This book is the fourth Volume of 6 that are a collection of selected articles describing a variety of the materials used, as well as the processing and application of these natural materials in healing the injured and the sick. The first three volumes cover over fifty different varieties of trees. The next three volumes cover a like number of shrubs, grasses and plants. Medicine Man is the fifth title in a series of such collections. This volume covers shrubs, plants, and grasses Agarita through Juniper.
Medicine Man Vol. 4 Shrubs, Plants, and Grasses: Agarita – Juniper
These six volumes are packed with articles describing the attributes and challenges of different woods used in making self- bows as well as instructions for the collection and then preparation of those woods for processing. Many of the articles take the reader step by step all the way from collection through to the finished bow of that chosen wood. Others focus on special challenges such as “Cutting Your Own Bow Wood”, “Drying Wood” or “Follow the Grain”.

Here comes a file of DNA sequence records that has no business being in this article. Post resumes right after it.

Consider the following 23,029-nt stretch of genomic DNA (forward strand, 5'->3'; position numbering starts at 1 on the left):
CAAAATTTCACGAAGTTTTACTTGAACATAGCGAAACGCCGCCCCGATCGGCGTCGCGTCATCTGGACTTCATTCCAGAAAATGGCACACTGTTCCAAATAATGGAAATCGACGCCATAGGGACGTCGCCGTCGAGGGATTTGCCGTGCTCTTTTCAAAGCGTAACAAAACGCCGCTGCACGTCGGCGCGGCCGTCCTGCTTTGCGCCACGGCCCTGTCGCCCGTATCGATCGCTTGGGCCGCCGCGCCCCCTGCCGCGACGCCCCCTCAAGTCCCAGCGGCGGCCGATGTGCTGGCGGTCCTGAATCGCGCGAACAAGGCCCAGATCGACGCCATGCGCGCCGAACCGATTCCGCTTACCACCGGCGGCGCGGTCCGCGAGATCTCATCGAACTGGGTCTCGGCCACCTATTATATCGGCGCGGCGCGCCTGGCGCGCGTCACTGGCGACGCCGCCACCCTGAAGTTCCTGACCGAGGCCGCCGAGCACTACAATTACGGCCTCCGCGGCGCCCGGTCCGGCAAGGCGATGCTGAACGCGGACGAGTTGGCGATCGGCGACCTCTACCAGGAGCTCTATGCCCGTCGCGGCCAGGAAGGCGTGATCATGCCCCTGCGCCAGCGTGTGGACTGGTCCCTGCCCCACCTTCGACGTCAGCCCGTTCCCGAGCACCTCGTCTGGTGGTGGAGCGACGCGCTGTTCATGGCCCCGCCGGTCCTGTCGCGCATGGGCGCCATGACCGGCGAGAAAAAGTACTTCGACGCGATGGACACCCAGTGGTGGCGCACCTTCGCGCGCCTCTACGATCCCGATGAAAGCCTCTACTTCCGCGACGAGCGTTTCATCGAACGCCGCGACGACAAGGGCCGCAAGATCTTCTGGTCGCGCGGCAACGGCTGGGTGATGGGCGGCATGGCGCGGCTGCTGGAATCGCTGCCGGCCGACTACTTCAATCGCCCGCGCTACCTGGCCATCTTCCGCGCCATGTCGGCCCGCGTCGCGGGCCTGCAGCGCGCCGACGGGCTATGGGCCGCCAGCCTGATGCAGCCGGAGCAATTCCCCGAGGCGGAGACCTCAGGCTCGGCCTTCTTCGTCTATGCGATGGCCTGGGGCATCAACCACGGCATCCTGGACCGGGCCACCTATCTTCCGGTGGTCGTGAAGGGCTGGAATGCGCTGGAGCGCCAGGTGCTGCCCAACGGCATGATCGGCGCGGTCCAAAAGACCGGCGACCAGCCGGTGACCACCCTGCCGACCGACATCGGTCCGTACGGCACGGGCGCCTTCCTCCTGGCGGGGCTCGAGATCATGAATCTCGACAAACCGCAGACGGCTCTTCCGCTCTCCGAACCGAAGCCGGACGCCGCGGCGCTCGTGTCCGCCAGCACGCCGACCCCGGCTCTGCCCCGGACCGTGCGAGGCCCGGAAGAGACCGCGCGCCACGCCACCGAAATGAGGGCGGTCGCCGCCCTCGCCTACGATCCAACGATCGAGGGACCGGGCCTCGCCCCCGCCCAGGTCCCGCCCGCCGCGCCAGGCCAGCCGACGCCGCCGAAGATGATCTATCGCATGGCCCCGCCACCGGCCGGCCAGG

“The discussion about what makes the best bow wood is one that will never be fully resolved. One reason is that each species has a combination of characteristics that makes it more or less desirable to the individual bowyer. Also, considerations apart from the physical properties of the wood can be important. Cost and availability, for example, are certainly factors that might make a particular wood a good choice for a bow.” by James Hoffman
“Here is a how-to article on cutting and preparing your own bow wood for drying the old-fashioned way. The wood we will be working with here is the famous Osage Orange or Hedge or even Bois d’ Arc, depending on what part of the country you are from. I’m from the South and we call it Bois d’ Arc, and there is no finer bow wood in my opinion for a self-bow. We will describe when to cut: how to split, seal the ends and treat for bugs; then how to store for proper seasoning.” By Mike Yancey
|Dimensions||11 × 8.5 × .25 in|